Tuesday, September 04, 2012

Types of knowing and the Epic Journey

First, I took all four children to a drop-in play centre by myself this afternoon. In the rain. Okay, we were meeting a friend and her little boy there, and yes, I did ask my Mum to come pick the boys up so I wouldn't have to haul all of them the ten blocks home (stroller, walking, Ergo, running board), but still we left the house together and I watched Nat learn to use the buttons on an umbrella and Thomas and Elizabeth played together, with him poking her gently and her giggling.

The boys looked at raindrops on leaves, and Nat remarked on the way the wind pulled his umbrella.

I taught Nat to sew today, with a big needle, yarn, and felt. He made a pillow for Thomas. His idea. I'll take pictures.

In the book I'm currently reading, the author distinguishes between academic and experiential knowledge, and claims that many kids today are force-fed the first at the expense of the second. He further claims that without hands-on experience the rate of ADHD goes up dramatically. It also diminishes children's interest. One of the things I dislike about computer games is that no matter how complex the game, the choice and outcome are always preset, and at the end what you've got is the fun of having completed the game. It gives you the feeling of accomplishment without any tactile experience or creation. There's something isolating?- I'm not sure of the word- about that.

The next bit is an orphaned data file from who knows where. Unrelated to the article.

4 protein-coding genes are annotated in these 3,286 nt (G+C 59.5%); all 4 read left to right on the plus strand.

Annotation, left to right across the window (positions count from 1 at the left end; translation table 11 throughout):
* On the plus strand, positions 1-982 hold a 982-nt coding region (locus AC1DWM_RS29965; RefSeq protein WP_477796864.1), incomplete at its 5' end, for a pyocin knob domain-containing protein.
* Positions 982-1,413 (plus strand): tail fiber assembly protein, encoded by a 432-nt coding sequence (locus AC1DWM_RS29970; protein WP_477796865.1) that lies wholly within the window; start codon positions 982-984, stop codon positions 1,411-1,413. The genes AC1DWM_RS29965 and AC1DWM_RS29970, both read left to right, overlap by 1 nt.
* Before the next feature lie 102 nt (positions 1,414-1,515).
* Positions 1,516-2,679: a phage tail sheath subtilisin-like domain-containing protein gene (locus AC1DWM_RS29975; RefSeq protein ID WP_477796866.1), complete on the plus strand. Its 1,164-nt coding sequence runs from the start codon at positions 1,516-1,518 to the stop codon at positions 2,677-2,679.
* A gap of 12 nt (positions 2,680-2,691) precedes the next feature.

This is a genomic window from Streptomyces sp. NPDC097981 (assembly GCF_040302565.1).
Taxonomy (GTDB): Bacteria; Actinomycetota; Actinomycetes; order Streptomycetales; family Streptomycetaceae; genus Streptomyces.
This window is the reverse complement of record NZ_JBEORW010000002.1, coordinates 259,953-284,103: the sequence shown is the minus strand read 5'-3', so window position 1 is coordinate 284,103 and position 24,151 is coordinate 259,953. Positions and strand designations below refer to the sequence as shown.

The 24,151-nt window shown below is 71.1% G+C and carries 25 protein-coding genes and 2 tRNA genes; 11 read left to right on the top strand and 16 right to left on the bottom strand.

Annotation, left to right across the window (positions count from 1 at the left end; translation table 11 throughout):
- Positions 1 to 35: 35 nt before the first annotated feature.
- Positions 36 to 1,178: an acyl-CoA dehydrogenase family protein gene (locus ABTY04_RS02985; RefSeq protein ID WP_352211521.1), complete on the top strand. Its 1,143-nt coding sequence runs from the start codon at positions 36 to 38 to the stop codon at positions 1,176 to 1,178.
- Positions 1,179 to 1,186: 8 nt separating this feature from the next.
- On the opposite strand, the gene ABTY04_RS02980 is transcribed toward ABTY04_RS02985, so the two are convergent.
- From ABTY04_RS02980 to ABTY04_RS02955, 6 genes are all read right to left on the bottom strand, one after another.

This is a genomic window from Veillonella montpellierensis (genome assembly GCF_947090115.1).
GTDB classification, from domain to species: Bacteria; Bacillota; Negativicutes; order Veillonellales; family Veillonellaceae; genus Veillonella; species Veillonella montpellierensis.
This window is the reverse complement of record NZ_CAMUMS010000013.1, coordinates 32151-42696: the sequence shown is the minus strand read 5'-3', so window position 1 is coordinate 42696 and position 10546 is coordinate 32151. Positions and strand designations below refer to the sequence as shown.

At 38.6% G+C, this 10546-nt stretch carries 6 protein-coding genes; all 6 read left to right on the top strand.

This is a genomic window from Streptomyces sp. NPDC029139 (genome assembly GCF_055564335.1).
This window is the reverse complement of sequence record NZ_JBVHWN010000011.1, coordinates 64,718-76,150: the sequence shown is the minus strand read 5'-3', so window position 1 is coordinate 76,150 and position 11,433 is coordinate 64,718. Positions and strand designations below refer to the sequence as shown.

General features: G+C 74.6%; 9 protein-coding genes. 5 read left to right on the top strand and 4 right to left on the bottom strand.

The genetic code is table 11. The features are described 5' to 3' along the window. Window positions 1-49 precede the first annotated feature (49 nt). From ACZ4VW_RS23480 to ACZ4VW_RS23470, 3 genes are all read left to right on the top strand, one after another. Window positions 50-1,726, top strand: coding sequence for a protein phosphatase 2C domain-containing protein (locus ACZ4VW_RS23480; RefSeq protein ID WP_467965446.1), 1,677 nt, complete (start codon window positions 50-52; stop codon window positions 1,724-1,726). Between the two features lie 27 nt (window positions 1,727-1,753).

Anyway, points for Montessori and Charlotte Mason. Rich sensory experiences matter, for children. Playing outdoors and observing nature is important. Which reminds me that I need to get Nat a nature journal, and start encouraging him to draw or narrate to me.

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